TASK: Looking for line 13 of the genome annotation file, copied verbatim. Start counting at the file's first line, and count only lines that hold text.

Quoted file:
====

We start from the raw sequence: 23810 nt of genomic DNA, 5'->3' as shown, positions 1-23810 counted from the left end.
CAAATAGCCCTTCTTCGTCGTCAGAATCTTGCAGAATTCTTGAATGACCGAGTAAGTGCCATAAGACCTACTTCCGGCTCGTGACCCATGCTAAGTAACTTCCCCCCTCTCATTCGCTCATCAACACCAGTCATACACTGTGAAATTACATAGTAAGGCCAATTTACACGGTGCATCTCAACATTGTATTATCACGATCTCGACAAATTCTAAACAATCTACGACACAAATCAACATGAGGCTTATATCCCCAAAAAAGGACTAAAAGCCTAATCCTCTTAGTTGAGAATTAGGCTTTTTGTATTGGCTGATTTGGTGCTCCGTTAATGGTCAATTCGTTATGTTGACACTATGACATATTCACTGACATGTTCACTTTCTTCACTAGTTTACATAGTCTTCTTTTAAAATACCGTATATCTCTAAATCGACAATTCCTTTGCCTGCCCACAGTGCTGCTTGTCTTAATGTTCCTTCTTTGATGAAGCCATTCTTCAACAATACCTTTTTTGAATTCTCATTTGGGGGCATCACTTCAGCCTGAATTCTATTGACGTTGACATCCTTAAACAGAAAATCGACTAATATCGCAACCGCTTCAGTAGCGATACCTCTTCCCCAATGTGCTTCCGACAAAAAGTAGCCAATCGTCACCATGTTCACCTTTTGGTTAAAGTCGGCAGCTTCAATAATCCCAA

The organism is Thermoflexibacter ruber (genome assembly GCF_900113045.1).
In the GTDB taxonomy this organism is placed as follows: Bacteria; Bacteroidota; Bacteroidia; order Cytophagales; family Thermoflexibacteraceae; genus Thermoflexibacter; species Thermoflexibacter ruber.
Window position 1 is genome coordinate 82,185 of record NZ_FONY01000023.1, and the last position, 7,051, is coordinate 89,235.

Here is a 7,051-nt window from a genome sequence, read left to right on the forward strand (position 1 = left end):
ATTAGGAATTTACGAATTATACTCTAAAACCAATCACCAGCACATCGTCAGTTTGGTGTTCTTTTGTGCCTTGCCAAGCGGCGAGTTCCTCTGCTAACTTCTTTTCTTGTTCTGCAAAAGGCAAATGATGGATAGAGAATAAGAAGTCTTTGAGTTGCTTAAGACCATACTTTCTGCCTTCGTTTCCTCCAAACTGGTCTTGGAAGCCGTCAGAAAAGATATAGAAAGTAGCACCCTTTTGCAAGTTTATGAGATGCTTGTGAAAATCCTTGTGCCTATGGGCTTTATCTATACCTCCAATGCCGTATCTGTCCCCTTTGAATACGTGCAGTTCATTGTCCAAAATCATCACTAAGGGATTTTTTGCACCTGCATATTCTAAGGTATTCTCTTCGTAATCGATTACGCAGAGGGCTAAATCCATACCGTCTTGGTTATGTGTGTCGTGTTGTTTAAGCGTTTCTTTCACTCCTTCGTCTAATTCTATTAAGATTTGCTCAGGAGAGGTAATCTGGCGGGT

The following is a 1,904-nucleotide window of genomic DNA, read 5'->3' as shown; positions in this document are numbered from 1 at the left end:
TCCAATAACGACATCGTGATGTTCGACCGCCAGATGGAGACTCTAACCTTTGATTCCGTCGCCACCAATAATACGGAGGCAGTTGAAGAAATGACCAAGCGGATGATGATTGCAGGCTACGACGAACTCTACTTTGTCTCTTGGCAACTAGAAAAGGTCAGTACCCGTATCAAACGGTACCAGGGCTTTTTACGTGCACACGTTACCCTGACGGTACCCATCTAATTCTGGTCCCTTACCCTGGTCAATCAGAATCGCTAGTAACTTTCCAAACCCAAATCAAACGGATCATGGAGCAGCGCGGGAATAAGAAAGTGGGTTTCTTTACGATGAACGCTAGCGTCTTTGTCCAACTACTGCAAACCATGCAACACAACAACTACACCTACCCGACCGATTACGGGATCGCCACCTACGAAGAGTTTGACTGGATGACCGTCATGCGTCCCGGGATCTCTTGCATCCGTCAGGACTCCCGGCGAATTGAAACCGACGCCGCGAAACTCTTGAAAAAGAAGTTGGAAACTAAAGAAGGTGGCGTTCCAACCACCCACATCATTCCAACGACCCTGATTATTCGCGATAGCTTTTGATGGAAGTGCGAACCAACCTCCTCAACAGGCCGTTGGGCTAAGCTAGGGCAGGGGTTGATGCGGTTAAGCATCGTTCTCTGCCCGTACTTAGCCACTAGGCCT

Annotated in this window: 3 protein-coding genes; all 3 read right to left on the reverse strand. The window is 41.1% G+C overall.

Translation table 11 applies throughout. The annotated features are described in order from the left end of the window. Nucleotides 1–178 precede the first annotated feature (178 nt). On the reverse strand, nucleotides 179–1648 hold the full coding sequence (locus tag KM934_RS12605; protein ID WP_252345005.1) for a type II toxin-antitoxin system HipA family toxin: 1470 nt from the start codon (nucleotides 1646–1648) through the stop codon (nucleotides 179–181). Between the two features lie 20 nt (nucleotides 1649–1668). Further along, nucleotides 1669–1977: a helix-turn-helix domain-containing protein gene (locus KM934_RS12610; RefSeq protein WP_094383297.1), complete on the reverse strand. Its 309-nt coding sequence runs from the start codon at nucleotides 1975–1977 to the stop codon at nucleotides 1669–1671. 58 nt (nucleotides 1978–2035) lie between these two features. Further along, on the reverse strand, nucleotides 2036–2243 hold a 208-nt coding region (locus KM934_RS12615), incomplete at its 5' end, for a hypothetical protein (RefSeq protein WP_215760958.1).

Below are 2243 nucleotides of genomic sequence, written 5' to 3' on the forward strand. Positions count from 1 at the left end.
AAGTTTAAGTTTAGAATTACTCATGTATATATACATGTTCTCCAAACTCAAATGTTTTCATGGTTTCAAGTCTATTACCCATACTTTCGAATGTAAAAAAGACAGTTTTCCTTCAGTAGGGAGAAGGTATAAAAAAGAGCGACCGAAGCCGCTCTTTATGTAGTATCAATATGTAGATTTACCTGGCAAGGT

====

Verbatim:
AAGTTTAAGTTTAGAATTACTCATGTATATATACATGTTCTCCAAACTCAAATGTTTTCATGGTTTCAAGTCTATTACCCATACTTTCGAATGTAAAAAAGACAGTTTTCCTTCAGTAGGGAGAAGGTATAAAAAAGAGCGACCGAAGCCGCTCTTTATGTAGTATCAATATGTAGATTTACCTGGCAAGGT